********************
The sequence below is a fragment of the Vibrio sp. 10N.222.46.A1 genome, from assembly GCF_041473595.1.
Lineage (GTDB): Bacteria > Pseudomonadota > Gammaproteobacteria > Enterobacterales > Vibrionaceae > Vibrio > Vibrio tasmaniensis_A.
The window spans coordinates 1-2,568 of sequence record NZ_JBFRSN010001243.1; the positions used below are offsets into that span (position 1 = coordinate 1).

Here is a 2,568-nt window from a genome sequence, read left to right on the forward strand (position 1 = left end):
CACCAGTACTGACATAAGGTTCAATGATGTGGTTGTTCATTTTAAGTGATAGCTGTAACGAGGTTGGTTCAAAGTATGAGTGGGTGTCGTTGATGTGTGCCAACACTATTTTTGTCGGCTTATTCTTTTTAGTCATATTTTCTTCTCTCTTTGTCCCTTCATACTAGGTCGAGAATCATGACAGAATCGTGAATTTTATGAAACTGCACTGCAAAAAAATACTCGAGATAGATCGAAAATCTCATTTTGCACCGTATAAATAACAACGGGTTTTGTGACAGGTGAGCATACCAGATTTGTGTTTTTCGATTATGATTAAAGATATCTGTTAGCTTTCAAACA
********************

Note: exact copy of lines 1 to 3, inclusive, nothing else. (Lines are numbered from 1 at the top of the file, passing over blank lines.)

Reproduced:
The sequence below is a fragment of the Vibrio sp. 10N.222.46.A1 genome, from assembly GCF_041473595.1.
Lineage (GTDB): Bacteria > Pseudomonadota > Gammaproteobacteria > Enterobacterales > Vibrionaceae > Vibrio > Vibrio tasmaniensis_A.
The window spans coordinates 1-2,568 of sequence record NZ_JBFRSN010001243.1; the positions used below are offsets into that span (position 1 = coordinate 1).